Transforming Production

The capacity for the production of energy from renewable sources and the need to increase the overall production capacity for electricity in order to possibly facilitate the transition to electric vehicles add complexity to the situation. In addition to this, some solutions that are attractive short term, such as coal, may be limited for the longer term, because of expected peaks in the supply of raw materials. Apart from these issues related to the expansion of capacity, there is the problem of replacing existing nuclear plants and other power plants. Many of the existing nuclear plants are approaching the end of their technical lives and need soon to be replaced or refurbished.

Coming Full Circle and Back to Electric

Over the last century, internal-combustion engines are supported by a massive infrastructure and intellectual property in the technologies. Companies have spent untold millions developing new ideas and machines, and when an industry changes, all those investment dollars are wasted and new investment dollars need to be spent on the new technologies. Companies don't like to waste their money, so they tend to resist new technologies, not because they're inferior but because it's uneconomical. In addition every corner gas station has a mechanic that can recite the details of internal-combustion operation. It will take a considerable investment in new infrastructure before all-electric vehicles displace internal-combustion vehicles.

Projected Real Savings During the Ownership Cycle

As you might guess from the above discussion, the projected savings during the ownership cycle of an electric vehicle versus a gasoline-powered vehicle hinge in large measure on how much you pay for the electric vehicle. As we have seen, the premium for a new electric versus its gasoline-only equivalent is mind-boggling, often 100 percent or more. It would be hard to imagine any scenario in which a new EV would provide a cost benefit when compared with an equivalent gasoline vehicle. On the other hand, if you can live with an EV's peculiarities, especially when it comes to range, an electric car or truck might offer cost benefits when purchased used.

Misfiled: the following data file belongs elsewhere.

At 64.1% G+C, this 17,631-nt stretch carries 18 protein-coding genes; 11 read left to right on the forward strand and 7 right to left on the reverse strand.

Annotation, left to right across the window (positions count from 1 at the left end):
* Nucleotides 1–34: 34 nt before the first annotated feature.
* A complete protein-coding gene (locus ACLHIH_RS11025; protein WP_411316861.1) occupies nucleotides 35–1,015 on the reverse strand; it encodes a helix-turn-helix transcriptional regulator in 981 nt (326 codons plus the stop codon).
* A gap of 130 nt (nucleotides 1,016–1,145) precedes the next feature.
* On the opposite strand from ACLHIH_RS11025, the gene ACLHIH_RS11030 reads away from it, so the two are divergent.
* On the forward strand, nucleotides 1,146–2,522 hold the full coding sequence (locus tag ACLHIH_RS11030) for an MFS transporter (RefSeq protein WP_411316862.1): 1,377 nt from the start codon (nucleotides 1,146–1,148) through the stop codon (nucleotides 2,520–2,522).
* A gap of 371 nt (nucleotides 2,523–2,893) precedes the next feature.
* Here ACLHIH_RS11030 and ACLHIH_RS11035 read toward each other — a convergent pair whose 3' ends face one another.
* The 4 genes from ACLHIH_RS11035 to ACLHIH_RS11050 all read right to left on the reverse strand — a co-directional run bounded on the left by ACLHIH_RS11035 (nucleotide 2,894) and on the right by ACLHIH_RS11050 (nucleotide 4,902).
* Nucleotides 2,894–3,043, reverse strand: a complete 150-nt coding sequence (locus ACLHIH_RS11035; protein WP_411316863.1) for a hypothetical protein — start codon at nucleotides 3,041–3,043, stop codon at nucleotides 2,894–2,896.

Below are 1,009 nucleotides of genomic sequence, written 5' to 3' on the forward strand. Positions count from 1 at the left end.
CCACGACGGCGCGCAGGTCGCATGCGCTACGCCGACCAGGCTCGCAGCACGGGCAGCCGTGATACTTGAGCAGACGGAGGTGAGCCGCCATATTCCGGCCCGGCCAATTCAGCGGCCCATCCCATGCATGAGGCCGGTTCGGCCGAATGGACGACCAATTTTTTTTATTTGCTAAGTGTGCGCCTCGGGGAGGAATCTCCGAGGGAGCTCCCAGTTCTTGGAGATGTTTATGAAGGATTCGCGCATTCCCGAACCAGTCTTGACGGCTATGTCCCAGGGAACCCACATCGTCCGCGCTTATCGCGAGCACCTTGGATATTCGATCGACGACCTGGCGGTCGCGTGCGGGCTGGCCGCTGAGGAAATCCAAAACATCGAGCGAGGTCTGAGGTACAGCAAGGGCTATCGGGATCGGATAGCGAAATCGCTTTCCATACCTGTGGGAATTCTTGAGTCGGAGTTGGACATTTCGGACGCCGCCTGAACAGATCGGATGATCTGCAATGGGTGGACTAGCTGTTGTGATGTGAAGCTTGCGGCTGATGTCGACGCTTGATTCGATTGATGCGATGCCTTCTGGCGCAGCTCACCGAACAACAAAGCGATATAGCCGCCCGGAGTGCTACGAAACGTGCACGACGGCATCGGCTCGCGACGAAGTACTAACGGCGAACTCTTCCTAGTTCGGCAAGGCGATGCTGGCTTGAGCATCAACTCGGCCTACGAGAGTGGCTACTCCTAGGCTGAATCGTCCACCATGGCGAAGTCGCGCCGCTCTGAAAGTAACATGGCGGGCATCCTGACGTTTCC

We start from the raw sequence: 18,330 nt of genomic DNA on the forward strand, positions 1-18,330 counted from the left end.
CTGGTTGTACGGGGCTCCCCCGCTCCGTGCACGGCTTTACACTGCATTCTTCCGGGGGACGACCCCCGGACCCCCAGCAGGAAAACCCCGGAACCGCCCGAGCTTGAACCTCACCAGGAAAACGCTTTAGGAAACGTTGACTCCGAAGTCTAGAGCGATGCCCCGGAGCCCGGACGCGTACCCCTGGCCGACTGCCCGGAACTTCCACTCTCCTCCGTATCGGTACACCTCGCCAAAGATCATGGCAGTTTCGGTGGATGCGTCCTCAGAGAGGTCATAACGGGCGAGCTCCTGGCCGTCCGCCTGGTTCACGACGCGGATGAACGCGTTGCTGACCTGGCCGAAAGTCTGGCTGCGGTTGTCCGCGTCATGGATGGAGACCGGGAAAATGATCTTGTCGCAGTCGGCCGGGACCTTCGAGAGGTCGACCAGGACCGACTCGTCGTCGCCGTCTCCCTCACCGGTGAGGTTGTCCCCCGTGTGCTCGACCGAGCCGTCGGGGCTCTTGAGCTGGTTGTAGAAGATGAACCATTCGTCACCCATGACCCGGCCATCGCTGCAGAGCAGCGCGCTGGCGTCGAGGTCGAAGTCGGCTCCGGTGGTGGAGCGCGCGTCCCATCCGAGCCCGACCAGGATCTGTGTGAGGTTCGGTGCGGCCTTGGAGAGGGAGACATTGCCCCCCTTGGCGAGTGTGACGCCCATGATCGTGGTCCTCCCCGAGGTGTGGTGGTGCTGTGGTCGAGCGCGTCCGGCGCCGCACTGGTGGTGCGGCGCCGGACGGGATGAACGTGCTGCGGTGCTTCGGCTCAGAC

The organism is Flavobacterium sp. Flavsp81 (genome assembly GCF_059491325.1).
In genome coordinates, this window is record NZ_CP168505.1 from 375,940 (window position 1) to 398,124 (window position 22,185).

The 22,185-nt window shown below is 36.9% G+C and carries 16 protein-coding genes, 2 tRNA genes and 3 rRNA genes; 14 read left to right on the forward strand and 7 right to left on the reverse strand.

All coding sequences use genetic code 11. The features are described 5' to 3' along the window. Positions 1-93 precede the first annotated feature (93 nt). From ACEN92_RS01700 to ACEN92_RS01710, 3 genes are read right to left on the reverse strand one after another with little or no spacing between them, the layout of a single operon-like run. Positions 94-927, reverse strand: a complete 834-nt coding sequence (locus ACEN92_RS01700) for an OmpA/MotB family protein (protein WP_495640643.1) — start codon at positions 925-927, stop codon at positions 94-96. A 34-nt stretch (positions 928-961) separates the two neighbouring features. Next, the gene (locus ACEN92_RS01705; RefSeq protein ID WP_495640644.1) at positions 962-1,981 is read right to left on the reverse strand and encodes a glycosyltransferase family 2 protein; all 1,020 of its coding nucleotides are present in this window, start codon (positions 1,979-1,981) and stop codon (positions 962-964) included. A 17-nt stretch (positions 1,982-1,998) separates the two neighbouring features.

Electric Scooters and Motorcycles

Battery-powered bicycles, scooters, and motorcycles are a remarkable technology now sweeping China.41 These electric two-wheelers (E2Ws) are the first and most successful mass-marketed battery-powered electric vehicles in the world. They hold out hope for slowing the embrace of full-sized vehicles in China and fragmenting the transport monoculture in the United States and elsewhere. They have immediate air-quality benefits, accelerate the development of the low-cost battery industry, and set the stage for a shift toward three- and four-wheel electric vehicles. Annual sales of E2Ws in China grew from 40,000 in 1998 to 13 million in 2006. Nothing like this exists anywhere else in the world. FIGURE 8.2 Observed two-wheel vehicle use in selected Chinese cities, 2006-2007. Source Jonathan Weinert, Joan Ogden, Dan Sperling, Andrew Burke, The Future of Electric Two-Wheelers and Electric Vehicles in China, Energy Policy 36 (2008) 2544-2555, figure 2, page 5. Note Data were obtained by...

Hydrogen Transportation Technology

It will be easiest for hydrogen to displace natural gas in the light-duty vehicle fleet first. Passenger vehicles are idle 90 + of the time, with fuel costs accounting for 5-10 of ownership costs. The development of hybrid electric cars and trucks and later fuel cell vehicles makes the prospect of achieving 80 mpg equivalent fuel economy over the entire vehicle fleet quite likely by 2020. This improved fuel economy is the single most important step in making hydrogen fueled vehicles viable, dramatically reducing refueling cost and the size, weight, and cost of onboard fuel storage.

The glory days of steam

In 1897, steam-powered transport was more prevalent than gasoline-powered transport simply because internal-combustion engines were so much more complicated. And although electricity was the most favored form of power (because you could simply hop into an electric car, press the accelerator, and be on your way), steam power was the most common form of auto propulsion in the United States. Manufacturers sold 1,681 steam cars that year 1,571 electric cars and only 930 gasoline-powered cars.